Protecting Families and Advancing Belonging: How Philanthropy Can Answer Threats to the Well-Being of Immigrants

Publication date: 
August 2019
Two women with young girls on their laps, one with a pacifier, awaiting doctor's appointments in an office. Posted to accompany GCIR's brief and funding recommendations, Protecting Families and Advancing Belonging: How Philanthropy Can Answer Threats to the Well-Being of Immigrants.
Public Charge Background and Impact

The recently revamped public charge rule is this federal administration’s most sweeping and insidious attack on immigrant communities to date. When it goes into effect on October 15, barring a court injunction, certain immigrants accessing programs that help them meet basic needs, such as food, housing, and health care, can be denied a green card, and individuals deemed likely to use these programs can be denied admission to the United States.

The new rule will jeopardize the health and stability of tens of millions of immigrants of all statuses and their family members, who may withdraw from or avoid nutrition, health care, and housing assistance programs for fear of potential immigration consequences, as well as radically reshape how we admit future immigrants. It is a key component of the administration’s white nationalist agenda to halt and reverse demographic change in the United States, and it embodies all three of the administration’s anti-immigrant strategies:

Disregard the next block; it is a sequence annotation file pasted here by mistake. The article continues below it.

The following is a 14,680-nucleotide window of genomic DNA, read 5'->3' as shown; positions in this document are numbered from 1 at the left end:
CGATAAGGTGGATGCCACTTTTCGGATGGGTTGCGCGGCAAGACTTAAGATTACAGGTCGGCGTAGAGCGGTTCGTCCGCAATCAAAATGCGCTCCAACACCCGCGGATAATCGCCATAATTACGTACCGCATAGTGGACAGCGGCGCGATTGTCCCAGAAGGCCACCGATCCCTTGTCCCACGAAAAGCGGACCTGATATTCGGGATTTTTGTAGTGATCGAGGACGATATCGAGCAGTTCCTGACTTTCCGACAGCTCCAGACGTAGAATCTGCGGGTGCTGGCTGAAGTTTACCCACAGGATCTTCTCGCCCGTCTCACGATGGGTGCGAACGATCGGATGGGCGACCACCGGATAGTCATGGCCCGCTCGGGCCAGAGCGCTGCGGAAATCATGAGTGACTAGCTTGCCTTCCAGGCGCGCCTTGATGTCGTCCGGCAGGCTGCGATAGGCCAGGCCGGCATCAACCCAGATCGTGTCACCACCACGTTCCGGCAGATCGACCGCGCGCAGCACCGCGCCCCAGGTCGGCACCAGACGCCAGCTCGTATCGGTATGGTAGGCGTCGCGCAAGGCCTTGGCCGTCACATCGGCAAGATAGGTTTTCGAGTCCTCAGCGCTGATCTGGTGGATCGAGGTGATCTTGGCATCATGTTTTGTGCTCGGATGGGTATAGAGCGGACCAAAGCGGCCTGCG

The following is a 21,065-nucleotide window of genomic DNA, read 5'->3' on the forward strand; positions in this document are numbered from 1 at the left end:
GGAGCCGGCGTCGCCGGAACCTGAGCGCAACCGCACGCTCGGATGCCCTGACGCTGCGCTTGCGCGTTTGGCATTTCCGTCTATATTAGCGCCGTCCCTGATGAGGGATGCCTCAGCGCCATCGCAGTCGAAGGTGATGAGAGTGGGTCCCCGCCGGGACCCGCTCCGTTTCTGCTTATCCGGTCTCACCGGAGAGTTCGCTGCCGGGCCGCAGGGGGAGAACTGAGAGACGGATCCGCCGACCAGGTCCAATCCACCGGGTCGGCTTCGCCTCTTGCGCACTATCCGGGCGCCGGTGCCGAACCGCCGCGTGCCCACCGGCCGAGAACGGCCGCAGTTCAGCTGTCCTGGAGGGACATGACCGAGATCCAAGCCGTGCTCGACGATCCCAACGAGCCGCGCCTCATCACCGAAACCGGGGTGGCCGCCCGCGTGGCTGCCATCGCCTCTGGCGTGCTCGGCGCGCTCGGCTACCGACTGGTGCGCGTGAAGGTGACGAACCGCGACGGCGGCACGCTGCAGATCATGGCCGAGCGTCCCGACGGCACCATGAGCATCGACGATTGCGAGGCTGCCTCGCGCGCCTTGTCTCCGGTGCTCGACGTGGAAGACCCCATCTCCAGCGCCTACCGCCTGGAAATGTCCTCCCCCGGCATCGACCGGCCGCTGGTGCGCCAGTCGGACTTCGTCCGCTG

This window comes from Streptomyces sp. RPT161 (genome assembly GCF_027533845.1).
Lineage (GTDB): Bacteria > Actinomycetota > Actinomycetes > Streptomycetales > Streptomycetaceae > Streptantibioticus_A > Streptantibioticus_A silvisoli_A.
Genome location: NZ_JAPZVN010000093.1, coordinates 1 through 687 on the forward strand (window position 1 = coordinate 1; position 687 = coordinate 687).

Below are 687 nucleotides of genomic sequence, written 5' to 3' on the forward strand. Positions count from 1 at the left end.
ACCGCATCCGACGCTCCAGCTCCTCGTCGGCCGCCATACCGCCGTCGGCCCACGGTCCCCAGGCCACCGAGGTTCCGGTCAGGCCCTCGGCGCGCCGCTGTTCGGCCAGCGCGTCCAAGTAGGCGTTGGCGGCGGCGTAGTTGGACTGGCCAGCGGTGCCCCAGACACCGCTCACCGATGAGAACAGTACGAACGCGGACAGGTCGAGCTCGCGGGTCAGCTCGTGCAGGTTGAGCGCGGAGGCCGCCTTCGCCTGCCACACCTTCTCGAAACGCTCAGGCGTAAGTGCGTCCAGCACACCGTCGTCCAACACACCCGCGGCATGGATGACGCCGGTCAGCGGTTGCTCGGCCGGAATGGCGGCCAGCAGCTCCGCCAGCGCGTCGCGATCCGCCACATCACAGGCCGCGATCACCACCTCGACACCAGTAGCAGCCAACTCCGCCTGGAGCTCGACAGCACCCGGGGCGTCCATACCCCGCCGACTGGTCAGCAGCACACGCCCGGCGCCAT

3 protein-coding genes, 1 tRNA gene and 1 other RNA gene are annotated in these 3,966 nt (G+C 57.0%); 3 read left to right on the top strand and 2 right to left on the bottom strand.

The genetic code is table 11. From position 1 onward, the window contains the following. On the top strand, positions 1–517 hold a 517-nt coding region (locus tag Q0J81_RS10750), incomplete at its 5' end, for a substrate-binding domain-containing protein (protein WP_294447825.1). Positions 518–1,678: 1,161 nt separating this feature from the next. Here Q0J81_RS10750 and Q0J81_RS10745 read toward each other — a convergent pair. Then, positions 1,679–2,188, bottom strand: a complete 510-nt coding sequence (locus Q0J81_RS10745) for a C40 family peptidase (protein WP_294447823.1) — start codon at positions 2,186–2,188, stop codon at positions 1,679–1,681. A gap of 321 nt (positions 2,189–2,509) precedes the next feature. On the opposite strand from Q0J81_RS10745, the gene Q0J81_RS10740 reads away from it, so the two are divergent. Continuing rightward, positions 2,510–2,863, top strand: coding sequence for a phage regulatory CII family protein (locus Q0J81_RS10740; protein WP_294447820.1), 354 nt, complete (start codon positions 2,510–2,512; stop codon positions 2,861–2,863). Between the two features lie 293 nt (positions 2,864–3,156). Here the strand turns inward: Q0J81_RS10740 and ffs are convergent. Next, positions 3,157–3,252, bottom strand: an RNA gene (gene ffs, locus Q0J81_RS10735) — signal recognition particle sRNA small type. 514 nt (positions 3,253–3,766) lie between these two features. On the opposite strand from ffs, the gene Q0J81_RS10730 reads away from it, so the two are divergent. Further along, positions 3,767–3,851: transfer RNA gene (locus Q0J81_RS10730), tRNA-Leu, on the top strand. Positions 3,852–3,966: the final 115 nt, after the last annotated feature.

1) To dehumanize and demonize immigrants, refugees, and asylum seekers through deceitful and destructive narratives

2) To force immigrants already here to leave through unilateral policy directives that fuel widespread fear and increase arbitrary detention and deportation

3) To prevent would-be asylees, refugees, and immigrants from entering the country through extreme policies